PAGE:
By Laura Maxson
Babies, overwhelmingly, go head-down by their due date. Close to 75% are head-down (vertex) by 28 weeks. While some babies linger for a few more anxiety-filled weeks, only 3-4% refuse to turn head-down by 37 weeks. No one plans to have a breech (head-up) baby at term, but everyone should consider the possibility – just in case.
There are several reasons a baby might not go head-down on schedule. The uterus might have an unusual shape, a large fibroid or scar tissue, or there might be a very short umbilical cord, unusual placental position, or an abnormal amount of amniotic fluid. Occasionally, a baby might have a condition or anomaly that prevents them from turning, but commonly, no reason is identified. In the past, vaginal breech birth was considered a variation of normal, but since 2000, it has been mostly relegated to cesarean delivery.
Instead of skipping that breech information in childbirth books, read it.
There will be a high likelihood that it won’t affect you, but if you do have a breech baby in the last trimester, you’ll be glad you did. In fact, many suggestions to help turn a breech baby head-down can be incorporated into normal pregnancy care to encourage babies to get into the preferred vertex position sooner, rather than later.
Chiropractic care keeps the spine aligned and pelvis in balance during pregnancy, which can help discomforts in general. Chiropractors certified in the Webster technique have specific skills to help the round ligaments relax, potentially creating space for a baby to turn.
Acupuncture treatments can help with symptoms of both early and late pregnancy. Chinese moxibustion (burning moxa near specific acupuncture points) and/or acupuncture needles have been shown to help babies turn head-down.
Gail Tully’s Spinning Babies website is a wealth of information about the muscular/skeletal factors that can impact a baby’s position (including breech). There’s lots of specific suggestions to try to help babies get into the most optimal position for birth.
Rebecca Dekker’s Evidence Based Birth website gives evidence-based information, concrete numbers, and options for parents to consider as they make decisions on breech and External Cephalic Version (ECV) with their care provider.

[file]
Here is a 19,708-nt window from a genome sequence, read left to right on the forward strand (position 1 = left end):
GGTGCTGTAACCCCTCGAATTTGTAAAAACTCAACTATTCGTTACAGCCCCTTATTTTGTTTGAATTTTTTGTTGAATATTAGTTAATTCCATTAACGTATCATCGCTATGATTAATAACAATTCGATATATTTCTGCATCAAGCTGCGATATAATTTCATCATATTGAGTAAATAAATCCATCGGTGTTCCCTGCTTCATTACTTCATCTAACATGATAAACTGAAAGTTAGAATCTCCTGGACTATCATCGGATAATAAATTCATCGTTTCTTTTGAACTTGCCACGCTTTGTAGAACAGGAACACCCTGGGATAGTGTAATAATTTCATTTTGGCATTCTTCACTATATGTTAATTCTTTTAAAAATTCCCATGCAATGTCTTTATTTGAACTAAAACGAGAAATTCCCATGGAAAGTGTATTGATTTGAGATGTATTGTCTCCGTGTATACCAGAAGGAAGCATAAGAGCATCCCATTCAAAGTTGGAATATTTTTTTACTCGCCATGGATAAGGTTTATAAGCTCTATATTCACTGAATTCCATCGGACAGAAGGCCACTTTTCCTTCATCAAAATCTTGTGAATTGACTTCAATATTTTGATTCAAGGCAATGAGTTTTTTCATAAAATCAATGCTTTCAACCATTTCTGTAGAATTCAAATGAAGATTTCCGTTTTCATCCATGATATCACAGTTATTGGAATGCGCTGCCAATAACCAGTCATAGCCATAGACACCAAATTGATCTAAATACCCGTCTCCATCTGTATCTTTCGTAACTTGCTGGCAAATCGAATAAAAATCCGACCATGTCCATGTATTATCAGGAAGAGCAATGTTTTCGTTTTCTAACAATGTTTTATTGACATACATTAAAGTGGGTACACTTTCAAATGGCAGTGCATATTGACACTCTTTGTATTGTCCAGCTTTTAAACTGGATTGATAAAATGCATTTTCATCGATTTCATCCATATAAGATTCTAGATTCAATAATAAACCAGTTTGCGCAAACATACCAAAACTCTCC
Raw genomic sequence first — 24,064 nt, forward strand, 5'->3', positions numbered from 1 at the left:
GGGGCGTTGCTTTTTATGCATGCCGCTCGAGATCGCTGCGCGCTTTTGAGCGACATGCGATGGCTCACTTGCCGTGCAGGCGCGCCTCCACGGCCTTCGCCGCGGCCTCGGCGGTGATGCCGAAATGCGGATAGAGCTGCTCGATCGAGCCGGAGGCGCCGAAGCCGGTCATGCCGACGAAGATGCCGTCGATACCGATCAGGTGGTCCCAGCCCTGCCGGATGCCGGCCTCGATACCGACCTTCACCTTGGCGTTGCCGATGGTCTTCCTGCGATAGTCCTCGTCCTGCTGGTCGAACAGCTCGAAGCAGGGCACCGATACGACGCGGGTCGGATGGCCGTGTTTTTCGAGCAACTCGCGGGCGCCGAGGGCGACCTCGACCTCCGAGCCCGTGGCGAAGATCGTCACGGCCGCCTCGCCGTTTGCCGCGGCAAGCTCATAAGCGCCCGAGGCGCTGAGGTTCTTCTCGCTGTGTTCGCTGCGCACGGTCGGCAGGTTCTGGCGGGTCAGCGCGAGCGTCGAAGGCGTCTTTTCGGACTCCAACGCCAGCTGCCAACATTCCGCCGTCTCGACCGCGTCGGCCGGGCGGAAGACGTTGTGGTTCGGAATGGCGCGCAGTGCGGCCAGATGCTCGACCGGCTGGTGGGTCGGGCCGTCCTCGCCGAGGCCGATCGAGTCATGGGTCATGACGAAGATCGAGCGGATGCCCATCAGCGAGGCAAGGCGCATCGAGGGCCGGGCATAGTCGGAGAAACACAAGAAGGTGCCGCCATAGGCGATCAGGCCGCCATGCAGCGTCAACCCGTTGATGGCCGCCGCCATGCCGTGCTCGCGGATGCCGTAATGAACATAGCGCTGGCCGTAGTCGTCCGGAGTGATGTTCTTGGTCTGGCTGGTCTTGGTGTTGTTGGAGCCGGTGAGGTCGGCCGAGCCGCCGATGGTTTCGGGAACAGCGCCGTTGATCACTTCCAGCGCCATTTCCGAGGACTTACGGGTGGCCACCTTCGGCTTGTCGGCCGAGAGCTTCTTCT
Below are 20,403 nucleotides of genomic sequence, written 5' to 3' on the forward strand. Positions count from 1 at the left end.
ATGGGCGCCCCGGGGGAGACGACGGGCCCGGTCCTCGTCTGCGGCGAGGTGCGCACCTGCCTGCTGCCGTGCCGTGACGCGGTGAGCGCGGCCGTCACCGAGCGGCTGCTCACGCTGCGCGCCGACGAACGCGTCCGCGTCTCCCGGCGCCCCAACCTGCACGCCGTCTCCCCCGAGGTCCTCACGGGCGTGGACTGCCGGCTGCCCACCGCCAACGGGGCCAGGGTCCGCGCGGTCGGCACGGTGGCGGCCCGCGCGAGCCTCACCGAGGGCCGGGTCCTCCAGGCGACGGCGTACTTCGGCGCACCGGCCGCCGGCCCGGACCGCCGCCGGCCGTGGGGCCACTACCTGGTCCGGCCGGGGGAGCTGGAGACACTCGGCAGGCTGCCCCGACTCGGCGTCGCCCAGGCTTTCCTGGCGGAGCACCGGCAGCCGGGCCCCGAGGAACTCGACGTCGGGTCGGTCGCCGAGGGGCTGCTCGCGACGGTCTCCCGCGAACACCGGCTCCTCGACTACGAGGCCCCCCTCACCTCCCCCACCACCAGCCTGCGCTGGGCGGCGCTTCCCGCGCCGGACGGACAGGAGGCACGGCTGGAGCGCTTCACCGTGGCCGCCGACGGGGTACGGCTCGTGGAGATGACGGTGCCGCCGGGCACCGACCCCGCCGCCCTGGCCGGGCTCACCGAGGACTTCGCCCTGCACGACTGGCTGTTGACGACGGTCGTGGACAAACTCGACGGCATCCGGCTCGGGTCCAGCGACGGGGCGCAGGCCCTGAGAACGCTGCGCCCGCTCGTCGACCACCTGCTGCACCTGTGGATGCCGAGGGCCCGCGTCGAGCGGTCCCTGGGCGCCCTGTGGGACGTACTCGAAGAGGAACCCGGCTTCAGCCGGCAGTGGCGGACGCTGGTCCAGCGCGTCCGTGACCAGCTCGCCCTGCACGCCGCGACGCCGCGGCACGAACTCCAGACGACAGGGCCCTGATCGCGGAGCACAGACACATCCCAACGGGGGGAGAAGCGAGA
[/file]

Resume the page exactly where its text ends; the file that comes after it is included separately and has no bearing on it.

External Cephalic Version (ECV or version) is usually performed by an obstetrician and gives good results. A version is an attempt to turn a baby into a head down position.
An ultrasound is performed just before a version to look at the placenta, cord, amniotic fluid levels and baby – occasionally, a baby will have already turned! Once all is confirmed normal, an IV drug may be given to relax the uterus; sometimes an epidural is placed. A care provider, and often an assistant, applies lubrication to the abdomen and locates the baby’s head and bottom. Often using teamwork and steady, firm pressure, the baby is nudged and encouraged to turn head down. The baby’s heart rate is monitored closely during the procedure and then continuously for a time after to ensure all is well. The success rate for turning is about 50%, and rises with the use of epidural, particularly if a first attempt was unsuccessful.
A version is done in the hospital with access to emergency care in the rare instance of fetal distress, ruptured membranes, vaginal bleeding or anything else concerning. While preterm labor or need for immediate delivery is rare, it is why versions are performed near term around 36-37 weeks.
Avoiding a cesarean is undoubtedly a safer birth experience for the birthing person. And avoiding a first cesarean will prevent an automatic repeat cesarean. Guidelines also say that a vaginal breech birth may be considered if the version fails, but admits that OBs rarely have the skills or desire to do a vaginal breech delivery.
Thinking about and talking with a partner and/or care provider about the possibility of a breech baby ahead of time will give the best chance of being prepared. Check Birth Network of Santa Cruz County’s listings of acupuncturists, chiropractors and doulas. Find out how often your provider does versions, and how many are successful. Providers less confident or experienced about the procedure may not encourage a version. Find out who in the Bay Area does vaginal breech birth and what their requirements are; most will want to meet with parents before 37 weeks, so quick decisions might need to be made. Being informed is being ready.